Consumer Inflation Tamer Than Expected in April
Consumer prices rose a smaller-than-expected 0.2 percent in April as energy prices held steady, a Labor Department report on Wednesday showed.
The rise in April prices was less than the 0.3 percent gain Wall Street analysts polled by Reuters were expecting after a 0.3 percent advance in March.
So-called core prices, which exclude volatile food and energy, were up just 0.1 percent, half the increase analysts had forecast.
During the month, energy prices were unchanged after a 1.9 percent rise in March, as gasoline prices dropped 2 percent.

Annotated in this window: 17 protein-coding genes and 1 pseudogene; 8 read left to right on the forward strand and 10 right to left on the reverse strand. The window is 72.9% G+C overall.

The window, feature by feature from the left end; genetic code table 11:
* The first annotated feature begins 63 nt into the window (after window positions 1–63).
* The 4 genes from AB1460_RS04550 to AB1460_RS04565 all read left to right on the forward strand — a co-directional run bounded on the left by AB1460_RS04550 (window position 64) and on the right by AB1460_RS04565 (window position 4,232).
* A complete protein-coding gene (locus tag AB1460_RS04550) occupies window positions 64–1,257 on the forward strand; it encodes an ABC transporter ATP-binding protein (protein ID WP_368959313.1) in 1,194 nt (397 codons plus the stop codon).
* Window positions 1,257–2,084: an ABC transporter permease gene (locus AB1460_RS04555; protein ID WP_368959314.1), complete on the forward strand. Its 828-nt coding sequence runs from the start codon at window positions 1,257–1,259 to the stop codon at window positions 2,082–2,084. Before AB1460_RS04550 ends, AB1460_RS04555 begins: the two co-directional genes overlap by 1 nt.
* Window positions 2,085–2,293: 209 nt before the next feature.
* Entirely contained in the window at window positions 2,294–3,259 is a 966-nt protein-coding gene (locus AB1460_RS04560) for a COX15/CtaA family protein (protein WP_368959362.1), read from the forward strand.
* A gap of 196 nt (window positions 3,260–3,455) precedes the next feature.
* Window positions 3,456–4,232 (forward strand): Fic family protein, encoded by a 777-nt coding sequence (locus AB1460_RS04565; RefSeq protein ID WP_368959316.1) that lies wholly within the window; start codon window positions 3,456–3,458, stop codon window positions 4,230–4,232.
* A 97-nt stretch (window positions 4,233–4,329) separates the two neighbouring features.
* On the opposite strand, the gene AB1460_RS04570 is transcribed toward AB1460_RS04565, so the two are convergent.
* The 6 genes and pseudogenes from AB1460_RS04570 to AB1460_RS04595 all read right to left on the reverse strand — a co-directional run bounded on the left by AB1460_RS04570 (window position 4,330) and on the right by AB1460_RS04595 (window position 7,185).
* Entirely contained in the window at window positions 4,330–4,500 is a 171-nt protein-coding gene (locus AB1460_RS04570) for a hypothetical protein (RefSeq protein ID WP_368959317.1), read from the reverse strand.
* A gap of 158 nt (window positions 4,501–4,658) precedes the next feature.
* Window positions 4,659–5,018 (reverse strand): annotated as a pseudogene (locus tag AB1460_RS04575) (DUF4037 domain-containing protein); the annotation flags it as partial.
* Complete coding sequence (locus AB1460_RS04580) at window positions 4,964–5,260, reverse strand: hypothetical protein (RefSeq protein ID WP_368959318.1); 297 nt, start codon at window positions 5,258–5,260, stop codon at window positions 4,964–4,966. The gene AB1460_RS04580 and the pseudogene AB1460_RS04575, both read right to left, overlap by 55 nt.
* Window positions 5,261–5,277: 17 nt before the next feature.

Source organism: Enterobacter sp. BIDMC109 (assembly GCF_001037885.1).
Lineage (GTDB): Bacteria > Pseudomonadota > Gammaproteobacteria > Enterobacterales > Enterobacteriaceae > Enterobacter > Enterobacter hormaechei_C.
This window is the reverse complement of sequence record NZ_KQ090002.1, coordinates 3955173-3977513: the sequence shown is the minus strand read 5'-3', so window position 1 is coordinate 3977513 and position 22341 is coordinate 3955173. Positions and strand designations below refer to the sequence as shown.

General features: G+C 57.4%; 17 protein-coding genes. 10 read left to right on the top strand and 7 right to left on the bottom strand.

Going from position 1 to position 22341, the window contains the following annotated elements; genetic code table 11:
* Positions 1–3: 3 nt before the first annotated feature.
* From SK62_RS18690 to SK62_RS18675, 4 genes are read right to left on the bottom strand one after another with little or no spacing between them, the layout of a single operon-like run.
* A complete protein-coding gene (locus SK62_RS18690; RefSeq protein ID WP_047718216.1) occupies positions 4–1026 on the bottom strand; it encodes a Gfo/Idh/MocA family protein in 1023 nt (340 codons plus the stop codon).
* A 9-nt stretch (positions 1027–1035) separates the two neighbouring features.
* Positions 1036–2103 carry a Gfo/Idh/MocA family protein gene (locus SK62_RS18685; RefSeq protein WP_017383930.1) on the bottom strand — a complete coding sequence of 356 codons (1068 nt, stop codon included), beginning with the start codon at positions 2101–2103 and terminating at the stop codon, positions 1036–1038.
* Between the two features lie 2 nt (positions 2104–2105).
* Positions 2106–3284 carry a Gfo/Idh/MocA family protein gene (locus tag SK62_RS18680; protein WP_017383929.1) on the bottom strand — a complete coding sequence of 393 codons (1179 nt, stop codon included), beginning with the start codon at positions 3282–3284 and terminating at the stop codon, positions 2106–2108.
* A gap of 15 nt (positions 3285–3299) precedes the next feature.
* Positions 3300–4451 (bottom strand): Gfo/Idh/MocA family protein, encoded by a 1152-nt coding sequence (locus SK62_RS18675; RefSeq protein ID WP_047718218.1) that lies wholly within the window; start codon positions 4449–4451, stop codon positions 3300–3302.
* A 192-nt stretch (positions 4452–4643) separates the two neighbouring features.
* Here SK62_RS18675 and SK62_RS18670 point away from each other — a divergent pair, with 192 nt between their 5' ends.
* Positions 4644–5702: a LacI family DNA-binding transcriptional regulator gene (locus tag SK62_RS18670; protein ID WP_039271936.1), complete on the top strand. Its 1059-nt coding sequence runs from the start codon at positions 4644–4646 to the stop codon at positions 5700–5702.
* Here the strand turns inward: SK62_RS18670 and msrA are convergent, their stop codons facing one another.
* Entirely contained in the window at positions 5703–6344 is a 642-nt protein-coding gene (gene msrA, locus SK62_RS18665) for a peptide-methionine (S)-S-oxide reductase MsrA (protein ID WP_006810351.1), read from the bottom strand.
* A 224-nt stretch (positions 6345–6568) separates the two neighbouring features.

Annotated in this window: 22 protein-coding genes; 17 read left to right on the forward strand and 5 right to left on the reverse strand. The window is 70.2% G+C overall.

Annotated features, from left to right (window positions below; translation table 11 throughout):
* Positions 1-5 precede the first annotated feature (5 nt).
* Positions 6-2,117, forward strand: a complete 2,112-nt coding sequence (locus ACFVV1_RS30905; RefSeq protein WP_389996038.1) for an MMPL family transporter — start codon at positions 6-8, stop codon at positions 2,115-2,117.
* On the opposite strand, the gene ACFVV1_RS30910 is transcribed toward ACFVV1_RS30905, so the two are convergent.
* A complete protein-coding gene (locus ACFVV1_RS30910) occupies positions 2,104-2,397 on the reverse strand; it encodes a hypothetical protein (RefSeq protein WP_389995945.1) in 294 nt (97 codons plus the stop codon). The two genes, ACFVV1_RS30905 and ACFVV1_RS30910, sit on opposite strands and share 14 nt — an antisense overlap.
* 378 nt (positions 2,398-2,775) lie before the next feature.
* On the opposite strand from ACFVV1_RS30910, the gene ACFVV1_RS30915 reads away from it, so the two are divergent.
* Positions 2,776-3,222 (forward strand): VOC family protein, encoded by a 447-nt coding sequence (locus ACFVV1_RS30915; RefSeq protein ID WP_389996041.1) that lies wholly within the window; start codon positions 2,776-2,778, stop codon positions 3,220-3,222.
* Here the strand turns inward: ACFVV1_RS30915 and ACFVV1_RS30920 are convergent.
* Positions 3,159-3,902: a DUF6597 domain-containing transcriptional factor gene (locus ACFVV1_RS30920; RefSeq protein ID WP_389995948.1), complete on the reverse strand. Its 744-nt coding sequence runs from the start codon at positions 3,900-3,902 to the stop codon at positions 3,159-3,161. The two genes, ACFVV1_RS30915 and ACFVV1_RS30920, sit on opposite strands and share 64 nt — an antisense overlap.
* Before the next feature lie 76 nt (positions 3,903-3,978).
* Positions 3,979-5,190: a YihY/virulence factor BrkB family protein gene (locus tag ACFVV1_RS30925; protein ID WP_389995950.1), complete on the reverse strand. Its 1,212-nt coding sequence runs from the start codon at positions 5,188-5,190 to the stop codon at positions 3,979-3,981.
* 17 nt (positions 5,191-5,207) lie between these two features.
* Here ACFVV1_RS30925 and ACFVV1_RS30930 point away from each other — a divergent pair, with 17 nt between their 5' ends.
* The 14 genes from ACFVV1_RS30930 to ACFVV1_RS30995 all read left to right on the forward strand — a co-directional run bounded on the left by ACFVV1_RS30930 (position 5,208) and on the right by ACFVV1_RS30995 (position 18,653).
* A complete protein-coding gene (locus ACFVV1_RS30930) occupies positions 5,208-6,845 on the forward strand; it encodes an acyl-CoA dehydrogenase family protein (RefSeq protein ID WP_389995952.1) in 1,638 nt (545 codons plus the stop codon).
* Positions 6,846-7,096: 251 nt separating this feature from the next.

However, energy prices are up 15.9 percent from the same time a year ago.
Meanwhile, in a sign higher energy prices are in the pipeline for U.S. consumers, oil hit a record high this week likely pushing gasoline prices higher from record high levels.
Still, year-over-year consumer prices rose more modestly than forecast. Overall prices advanced 3.9 percent from April a year ago and core prices were up 2.3 percent. Analysts were expecting a 4.0 percent advance in overall prices and a 2.4 percent gain in core prices.